Ford Territory Long Term Review Philippines

It’s been over a year since the Ford Territory was introduced to the Philippine market, and we’re sure that some of you might be wondering if it has aged like a fine wine or gone stale over time. That’s usually the case with most cars that are made in China, and while we’ve discovered some “Chinese car’ quirks, it still wears the Blue Oval with some purpose. 

As such, here’s a long-term review of the Territory. We’ve logged over a thousand kilometers collectively as a team, and our thoughts go beyond just a weekend drive with the car, in fact, Ford was generous enough to give it to us multiple times to test again and again. As such, here are our thoughts on the Ford Territory as a long-term car. 

The units that were lent to us on separate occasions all had mileages that ranged from 6,000 to 8,000. Ford lent us the cars after we reviewed them, so they experienced quite a bit of driving in our hands and in the hands of our other colleagues in the media. Even though rain or shine, even the black variant still had a good level of gloss in it with minimal swirls. The paint quality over time is pretty decent, and the styling, well, that’s another thing. 

We got tired of seeing the Territory, not because it’s designed poorly, but because a lot of people enjoy its look. It’s not uncommon to see a Territory out on the road. Even when we were plying the roads of Manila, the highways or NLEX, or the twisties of Tagaytay, we saw at least two or maybe up to 10 Territories. Now that isn’t to say that it is a Vios or Innova or anything, but it’s a decently common car that can still tug at people’s heartstrings, as evidenced by their choice to go with it.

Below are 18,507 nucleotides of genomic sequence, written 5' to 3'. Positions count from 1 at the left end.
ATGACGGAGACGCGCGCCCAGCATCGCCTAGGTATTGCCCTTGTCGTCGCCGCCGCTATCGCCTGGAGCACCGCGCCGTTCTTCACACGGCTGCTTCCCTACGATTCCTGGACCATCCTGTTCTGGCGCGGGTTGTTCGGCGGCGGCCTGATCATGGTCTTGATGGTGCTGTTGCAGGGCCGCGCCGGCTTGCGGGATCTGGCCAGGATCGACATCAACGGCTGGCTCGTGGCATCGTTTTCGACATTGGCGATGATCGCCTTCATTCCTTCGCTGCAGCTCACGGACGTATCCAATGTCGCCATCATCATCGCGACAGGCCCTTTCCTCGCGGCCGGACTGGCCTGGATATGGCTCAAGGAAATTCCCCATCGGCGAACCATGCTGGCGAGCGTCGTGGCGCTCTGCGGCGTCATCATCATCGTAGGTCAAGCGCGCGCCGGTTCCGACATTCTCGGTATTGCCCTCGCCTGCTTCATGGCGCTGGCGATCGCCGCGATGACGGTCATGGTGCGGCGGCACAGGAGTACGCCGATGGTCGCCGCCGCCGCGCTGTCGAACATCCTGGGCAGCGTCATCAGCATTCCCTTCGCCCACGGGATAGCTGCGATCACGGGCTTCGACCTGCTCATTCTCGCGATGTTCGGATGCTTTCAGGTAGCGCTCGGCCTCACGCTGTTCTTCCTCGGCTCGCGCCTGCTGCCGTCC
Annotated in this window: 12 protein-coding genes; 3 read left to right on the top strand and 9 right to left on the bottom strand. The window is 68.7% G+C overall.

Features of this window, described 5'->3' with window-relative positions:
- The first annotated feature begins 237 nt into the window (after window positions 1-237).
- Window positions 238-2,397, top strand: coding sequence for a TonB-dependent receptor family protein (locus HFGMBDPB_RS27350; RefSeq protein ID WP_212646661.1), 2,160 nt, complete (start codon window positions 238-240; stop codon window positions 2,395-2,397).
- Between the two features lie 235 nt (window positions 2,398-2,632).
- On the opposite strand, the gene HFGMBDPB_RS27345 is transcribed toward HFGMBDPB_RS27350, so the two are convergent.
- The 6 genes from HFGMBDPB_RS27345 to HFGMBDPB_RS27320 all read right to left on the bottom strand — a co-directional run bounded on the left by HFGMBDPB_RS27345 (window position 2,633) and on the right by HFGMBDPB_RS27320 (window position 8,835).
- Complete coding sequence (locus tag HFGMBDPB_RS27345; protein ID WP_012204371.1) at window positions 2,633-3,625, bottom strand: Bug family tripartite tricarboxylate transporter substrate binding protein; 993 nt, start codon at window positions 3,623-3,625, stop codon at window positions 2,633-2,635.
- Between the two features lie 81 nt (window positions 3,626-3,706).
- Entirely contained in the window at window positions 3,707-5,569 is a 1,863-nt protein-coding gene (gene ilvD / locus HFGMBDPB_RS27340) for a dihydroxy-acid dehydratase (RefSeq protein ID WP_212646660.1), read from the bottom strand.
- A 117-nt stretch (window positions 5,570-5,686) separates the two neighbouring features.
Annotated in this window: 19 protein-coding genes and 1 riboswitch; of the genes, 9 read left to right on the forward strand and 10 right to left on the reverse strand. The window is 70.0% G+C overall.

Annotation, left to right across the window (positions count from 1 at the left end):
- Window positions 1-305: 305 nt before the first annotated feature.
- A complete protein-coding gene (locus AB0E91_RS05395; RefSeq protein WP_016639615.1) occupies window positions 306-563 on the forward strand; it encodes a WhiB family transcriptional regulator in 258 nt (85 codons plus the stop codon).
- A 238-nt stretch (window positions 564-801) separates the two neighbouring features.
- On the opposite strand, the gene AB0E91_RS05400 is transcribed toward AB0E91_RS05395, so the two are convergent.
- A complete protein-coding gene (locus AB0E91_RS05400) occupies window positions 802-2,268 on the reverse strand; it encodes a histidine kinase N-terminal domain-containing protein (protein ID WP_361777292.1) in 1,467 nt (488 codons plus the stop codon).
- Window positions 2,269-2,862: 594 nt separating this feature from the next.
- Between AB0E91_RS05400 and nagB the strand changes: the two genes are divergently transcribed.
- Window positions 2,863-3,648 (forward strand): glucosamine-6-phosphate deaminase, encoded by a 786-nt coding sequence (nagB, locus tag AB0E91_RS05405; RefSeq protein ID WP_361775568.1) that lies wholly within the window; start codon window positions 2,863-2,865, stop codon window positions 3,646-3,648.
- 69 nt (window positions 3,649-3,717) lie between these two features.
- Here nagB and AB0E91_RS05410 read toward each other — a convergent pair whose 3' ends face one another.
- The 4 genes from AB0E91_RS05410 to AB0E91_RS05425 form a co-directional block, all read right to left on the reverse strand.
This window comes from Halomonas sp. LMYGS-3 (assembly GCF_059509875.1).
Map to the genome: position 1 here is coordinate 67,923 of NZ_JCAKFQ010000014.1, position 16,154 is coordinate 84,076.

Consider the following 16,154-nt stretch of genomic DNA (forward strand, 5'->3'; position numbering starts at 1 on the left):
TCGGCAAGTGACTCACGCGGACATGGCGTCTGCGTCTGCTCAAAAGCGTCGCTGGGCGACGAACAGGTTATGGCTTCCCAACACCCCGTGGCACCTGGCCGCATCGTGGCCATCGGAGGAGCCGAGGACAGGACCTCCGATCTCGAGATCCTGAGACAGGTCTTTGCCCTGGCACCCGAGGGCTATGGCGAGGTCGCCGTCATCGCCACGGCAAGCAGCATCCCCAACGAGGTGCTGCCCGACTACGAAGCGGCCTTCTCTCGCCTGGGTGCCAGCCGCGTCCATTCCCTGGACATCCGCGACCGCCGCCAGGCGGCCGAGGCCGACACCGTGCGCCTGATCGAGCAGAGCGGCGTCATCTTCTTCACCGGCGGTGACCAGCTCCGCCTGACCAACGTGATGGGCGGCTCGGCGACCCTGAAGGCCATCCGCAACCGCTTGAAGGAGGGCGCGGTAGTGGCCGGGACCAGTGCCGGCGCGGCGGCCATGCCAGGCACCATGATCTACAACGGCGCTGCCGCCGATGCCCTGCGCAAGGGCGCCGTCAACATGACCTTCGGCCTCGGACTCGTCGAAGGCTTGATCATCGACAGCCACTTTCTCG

Overall, however, the LEDs are still as bright as we remember, the design is still as appealing as before, and the colors available are still quite eye-catching. One of our favorites is the light blue. 

Ford Territory Engine

There have been a lot of developments in the subcompact to compact crossover segment, and the Territory’s engine is a little unexciting to drive. Mind you, that’s not totally a bad thing in our opinion. For most people that use a car in the city or use it for very sane drives, the engine is acceptably powerful and the transmission is respectable in its response. That being said, it’s not a total slouch since it has a decent pull from 0 to 100 km/h. The problem comes past the 100 km/h mark, where the motor struggles to pull the weight of the car. Of note, when we revisited the engine’s power output, we were fully loaded with anywhere between four to five passengers riding. The engine feels a little sensitive to changes in load, so that’s something that you need to take into consideration. 

The reason why we initially had no complaints about the model at first was that we figured that not a lot of people drive as spiritedly as us. We’re not saying that the Territory can’t be a fun car to drive, but we’re just saying that there are “fun-er” options out there with sharper throttles and sportier suspension. Before you say anything, yes we tried putting it into “sport.” 

Apart from that, the fuel economy is still as average as ever. Considering that the 1.5-liter turbo engine is pulling a lot of weight all the time, that’s to be expected. Our numbers dipped down the more people were in the car as well. Also, note that a full tank can last you from Manila all the way to Subic without any stops and at the limit on the highway. In the city, it’s still around 8 km/L. On the highway, it still managed to pull about 15 km/L unloaded, and about 14.5 with a bunch of people mucking about in the back. Still, quite consistent figures even after a decent amount of mileage have passed.